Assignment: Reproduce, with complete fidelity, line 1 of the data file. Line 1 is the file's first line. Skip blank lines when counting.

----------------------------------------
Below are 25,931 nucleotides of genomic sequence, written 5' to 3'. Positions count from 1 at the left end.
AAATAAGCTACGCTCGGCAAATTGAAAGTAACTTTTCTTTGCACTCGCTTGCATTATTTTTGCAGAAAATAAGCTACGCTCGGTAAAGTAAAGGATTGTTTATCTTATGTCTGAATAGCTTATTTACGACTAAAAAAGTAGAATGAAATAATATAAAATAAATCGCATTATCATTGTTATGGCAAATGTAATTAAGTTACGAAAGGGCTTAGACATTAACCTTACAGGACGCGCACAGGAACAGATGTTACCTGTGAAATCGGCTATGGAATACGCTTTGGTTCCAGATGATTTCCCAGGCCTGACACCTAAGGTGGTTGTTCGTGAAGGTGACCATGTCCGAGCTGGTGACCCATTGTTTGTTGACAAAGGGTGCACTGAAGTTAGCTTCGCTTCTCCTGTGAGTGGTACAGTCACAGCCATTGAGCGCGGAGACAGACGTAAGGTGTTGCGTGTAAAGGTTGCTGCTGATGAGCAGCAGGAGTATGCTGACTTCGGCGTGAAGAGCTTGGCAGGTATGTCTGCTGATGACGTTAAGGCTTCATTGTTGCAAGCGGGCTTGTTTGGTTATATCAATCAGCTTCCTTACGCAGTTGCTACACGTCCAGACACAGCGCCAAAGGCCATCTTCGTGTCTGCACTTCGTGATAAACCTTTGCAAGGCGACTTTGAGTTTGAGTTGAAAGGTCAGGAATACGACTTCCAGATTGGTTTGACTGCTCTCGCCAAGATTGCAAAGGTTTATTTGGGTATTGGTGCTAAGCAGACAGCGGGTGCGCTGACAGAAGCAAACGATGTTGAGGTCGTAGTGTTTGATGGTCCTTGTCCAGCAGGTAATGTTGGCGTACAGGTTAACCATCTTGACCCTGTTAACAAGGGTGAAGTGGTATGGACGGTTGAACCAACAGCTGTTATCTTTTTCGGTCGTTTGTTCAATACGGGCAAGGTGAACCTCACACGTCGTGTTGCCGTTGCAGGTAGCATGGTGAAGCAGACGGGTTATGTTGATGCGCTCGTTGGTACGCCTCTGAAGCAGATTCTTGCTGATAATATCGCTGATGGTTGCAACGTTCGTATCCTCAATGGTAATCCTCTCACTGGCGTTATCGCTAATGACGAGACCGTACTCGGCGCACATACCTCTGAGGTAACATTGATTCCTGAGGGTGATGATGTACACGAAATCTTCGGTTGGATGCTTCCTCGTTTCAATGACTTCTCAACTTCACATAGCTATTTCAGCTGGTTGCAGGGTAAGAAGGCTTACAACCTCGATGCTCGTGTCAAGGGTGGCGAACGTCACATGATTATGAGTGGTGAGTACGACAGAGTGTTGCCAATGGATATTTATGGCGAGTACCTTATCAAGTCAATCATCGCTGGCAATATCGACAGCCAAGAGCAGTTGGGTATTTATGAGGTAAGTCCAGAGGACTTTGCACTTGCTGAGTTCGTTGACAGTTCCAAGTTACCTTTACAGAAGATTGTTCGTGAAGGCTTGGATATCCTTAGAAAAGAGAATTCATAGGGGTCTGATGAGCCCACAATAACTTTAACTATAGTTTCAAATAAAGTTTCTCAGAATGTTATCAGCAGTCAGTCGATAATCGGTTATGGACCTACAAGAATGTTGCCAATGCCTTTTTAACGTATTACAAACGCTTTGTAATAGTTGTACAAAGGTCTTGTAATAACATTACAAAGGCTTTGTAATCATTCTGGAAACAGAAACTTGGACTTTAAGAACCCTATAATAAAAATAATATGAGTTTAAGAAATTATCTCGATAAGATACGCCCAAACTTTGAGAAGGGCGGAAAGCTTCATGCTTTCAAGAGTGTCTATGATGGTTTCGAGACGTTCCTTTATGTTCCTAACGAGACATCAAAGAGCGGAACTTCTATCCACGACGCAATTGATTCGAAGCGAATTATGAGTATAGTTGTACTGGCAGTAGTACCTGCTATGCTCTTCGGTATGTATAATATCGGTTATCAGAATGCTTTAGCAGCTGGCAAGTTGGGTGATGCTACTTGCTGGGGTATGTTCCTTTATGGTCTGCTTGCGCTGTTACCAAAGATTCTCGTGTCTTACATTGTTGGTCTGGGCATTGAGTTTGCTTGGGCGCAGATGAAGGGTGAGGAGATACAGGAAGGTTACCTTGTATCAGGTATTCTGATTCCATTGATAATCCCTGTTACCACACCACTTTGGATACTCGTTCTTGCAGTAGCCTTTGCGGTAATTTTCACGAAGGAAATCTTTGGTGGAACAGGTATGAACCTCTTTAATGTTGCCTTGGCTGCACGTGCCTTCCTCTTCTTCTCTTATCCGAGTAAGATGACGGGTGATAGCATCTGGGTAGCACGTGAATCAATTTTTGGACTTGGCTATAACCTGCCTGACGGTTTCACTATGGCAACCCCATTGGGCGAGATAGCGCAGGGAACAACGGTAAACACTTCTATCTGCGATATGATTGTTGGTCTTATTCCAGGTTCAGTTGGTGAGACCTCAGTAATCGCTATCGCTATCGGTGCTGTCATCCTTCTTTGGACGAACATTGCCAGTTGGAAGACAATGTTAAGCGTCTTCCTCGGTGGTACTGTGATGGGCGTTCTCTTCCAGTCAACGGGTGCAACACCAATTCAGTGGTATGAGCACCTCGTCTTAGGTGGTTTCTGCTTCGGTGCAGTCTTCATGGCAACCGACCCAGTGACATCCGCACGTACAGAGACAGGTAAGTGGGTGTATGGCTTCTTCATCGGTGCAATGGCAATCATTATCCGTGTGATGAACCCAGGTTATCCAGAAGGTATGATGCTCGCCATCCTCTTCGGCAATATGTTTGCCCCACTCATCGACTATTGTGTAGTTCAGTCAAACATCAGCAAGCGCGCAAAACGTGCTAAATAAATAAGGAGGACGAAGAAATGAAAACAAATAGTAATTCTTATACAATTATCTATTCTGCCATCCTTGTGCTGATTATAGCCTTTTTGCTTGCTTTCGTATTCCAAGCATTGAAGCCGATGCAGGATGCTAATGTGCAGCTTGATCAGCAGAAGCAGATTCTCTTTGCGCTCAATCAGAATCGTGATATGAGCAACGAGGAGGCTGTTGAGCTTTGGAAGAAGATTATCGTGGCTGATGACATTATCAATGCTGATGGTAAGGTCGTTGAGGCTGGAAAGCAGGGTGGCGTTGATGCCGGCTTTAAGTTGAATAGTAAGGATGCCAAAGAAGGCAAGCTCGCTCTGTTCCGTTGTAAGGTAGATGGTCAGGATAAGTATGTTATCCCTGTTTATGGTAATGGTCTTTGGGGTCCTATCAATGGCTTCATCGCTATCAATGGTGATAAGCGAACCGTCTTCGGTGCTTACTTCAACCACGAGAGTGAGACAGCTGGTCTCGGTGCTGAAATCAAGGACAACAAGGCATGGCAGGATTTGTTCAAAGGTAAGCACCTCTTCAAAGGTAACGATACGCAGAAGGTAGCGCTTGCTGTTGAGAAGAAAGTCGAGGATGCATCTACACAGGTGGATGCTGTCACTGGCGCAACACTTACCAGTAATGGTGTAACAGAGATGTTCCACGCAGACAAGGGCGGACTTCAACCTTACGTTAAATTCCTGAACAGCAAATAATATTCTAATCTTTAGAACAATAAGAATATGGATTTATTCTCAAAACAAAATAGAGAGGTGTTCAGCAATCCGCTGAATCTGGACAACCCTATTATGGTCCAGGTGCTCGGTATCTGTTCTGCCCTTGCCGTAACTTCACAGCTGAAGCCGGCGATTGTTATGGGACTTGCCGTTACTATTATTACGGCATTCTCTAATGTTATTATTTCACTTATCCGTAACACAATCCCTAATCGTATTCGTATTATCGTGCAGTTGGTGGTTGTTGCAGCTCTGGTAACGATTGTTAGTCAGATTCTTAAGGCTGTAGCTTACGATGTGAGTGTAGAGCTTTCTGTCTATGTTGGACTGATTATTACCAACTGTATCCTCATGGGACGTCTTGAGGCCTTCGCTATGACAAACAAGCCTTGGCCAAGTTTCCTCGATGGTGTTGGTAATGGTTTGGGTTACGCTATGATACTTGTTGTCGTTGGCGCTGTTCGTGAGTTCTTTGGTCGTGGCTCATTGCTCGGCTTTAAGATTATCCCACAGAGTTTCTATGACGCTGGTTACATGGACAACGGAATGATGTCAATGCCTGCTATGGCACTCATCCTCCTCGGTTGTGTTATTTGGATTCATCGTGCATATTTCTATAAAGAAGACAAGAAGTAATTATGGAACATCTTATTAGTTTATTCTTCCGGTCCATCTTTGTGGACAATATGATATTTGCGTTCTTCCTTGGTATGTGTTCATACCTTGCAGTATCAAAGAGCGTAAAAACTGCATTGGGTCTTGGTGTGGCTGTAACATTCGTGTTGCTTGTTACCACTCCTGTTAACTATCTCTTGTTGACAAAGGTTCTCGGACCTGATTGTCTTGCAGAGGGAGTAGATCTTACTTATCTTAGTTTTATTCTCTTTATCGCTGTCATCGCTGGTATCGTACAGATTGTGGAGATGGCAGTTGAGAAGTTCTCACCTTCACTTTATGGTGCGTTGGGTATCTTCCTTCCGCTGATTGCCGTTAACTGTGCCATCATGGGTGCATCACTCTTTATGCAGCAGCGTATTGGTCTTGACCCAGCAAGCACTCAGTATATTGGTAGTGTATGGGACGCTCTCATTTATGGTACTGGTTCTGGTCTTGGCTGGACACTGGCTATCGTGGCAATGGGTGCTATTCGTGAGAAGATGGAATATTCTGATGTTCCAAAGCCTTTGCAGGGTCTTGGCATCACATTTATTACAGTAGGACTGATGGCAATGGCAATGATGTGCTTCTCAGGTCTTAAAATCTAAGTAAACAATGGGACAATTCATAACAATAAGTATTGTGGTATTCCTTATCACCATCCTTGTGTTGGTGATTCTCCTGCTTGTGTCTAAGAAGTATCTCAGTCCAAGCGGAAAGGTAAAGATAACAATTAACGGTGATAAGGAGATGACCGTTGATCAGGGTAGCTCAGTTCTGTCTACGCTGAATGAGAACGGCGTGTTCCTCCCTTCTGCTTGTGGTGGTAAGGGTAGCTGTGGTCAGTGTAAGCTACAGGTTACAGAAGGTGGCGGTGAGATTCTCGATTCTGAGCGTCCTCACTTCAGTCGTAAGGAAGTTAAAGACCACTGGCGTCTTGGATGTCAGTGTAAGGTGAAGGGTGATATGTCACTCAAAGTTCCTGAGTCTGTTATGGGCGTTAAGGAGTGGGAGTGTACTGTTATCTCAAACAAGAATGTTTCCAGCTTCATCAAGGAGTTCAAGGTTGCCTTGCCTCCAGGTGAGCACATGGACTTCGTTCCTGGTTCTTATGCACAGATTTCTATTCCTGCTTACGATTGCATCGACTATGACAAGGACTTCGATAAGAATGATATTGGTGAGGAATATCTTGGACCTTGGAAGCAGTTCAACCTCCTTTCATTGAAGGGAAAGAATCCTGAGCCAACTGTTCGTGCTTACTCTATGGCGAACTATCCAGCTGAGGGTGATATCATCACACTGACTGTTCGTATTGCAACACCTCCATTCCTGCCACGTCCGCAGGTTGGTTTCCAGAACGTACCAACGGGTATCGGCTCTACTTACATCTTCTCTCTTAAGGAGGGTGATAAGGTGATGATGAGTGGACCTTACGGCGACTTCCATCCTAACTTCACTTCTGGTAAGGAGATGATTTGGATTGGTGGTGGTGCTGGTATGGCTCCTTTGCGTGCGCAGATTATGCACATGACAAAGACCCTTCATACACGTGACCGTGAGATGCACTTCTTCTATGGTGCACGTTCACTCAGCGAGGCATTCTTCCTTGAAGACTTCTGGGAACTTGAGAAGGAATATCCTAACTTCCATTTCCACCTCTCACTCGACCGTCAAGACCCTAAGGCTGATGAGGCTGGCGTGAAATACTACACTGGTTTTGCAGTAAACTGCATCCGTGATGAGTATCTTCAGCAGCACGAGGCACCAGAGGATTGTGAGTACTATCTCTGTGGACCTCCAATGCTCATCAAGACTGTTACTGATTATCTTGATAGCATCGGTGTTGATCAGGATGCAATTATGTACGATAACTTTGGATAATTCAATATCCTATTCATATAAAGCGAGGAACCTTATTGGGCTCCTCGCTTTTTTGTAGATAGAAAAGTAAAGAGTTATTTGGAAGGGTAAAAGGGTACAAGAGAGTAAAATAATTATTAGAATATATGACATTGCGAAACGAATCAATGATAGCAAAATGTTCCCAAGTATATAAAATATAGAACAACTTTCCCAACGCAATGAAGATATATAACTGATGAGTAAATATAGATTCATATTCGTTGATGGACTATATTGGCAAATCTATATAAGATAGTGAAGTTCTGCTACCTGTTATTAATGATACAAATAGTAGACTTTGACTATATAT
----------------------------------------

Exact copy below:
Below are 25,931 nucleotides of genomic sequence, written 5' to 3'. Positions count from 1 at the left end.